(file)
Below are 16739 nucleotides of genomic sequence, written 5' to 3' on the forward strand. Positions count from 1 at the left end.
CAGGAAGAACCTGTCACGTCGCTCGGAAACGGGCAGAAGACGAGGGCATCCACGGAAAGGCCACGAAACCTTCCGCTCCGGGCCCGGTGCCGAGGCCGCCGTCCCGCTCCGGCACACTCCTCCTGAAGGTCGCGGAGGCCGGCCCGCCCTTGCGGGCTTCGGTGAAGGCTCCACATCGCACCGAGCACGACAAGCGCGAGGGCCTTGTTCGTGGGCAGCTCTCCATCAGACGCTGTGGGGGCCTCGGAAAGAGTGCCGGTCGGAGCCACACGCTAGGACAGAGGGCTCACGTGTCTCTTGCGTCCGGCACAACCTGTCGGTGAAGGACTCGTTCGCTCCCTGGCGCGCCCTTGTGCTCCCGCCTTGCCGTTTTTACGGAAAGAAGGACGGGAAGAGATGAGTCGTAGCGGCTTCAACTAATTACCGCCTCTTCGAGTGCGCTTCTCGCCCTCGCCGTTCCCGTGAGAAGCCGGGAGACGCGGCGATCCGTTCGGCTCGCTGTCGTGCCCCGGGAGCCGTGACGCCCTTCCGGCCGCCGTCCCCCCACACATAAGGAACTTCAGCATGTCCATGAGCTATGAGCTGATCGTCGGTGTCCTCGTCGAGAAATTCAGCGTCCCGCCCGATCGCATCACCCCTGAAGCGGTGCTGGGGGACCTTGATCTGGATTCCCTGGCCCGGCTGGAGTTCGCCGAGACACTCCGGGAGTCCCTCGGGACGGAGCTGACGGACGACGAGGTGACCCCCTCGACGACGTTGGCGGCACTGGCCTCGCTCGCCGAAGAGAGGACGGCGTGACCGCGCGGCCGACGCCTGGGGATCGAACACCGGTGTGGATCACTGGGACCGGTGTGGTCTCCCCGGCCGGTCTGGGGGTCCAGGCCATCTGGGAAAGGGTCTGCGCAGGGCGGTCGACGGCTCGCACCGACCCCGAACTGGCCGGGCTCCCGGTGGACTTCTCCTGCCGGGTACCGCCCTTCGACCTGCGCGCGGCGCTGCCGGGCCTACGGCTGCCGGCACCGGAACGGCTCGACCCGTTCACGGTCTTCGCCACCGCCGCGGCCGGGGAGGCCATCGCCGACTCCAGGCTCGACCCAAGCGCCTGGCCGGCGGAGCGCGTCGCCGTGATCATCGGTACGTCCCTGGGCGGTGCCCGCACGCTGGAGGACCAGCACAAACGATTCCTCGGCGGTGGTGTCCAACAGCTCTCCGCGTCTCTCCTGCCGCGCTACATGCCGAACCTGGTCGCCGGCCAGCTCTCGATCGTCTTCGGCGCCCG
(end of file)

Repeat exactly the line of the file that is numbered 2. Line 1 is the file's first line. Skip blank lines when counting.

CAGGAAGAACCTGTCACGTCGCTCGGAAACGGGCAGAAGACGAGGGCATCCACGGAAAGGCCACGAAACCTTCCGCTCCGGGCCCGGTGCCGAGGCCGCCGTCCCGCTCCGGCACACTCCTCCTGAAGGTCGCGGAGGCCGGCCCGCCCTTGCGGGCTTCGGTGAAGGCTCCACATCGCACCGAGCACGACAAGCGCGAGGGCCTTGTTCGTGGGCAGCTCTCCATCAGACGCTGTGGGGGCCTCGGAAAGAGTGCCGGTCGGAGCCACACGCTAGGACAGAGGGCTCACGTGTCTCTTGCGTCCGGCACAACCTGTCGGTGAAGGACTCGTTCGCTCCCTGGCGCGCCCTTGTGCTCCCGCCTTGCCGTTTTTACGGAAAGAAGGACGGGAAGAGATGAGTCGTAGCGGCTTCAACTAATTACCGCCTCTTCGAGTGCGCTTCTCGCCCTCGCCGTTCCCGTGAGAAGCCGGGAGACGCGGCGATCCGTTCGGCTCGCTGTCGTGCCCCGGGAGCCGTGACGCCCTTCCGGCCGCCGTCCCCCCACACATAAGGAACTTCAGCATGTCCATGAGCTATGAGCTGATCGTCGGTGTCCTCGTCGAGAAATTCAGCGTCCCGCCCGATCGCATCACCCCTGAAGCGGTGCTGGGGGACCTTGATCTGGATTCCCTGGCCCGGCTGGAGTTCGCCGAGACACTCCGGGAGTCCCTCGGGACGGAGCTGACGGACGACGAGGTGACCCCCTCGACGACGTTGGCGGCACTGGCCTCGCTCGCCGAAGAGAGGACGGCGTGACCGCGCGGCCGACGCCTGGGGATCGAACACCGGTGTGGATCACTGGGACCGGTGTGGTCTCCCCGGCCGGTCTGGGGGTCCAGGCCATCTGGGAAAGGGTCTGCGCAGGGCGGTCGACGGCTCGCACCGACCCCGAACTGGCCGGGCTCCCGGTGGACTTCTCCTGCCGGGTACCGCCCTTCGACCTGCGCGCGGCGCTGCCGGGCCTACGGCTGCCGGCACCGGAACGGCTCGACCCGTTCACGGTCTTCGCCACCGCCGCGGCCGGGGAGGCCATCGCCGACTCCAGGCTCGACCCAAGCGCCTGGCCGGCGGAGCGCGTCGCCGTGATCATCGGTACGTCCCTGGGCGGTGCCCGCACGCTGGAGGACCAGCACAAACGATTCCTCGGCGGTGGTGTCCAACAGCTCTCCGCGTCTCTCCTGCCGCGCTACATGCCGAACCTGGTCGCCGGCCAGCTCTCGATCGTCTTCGGCGCCCG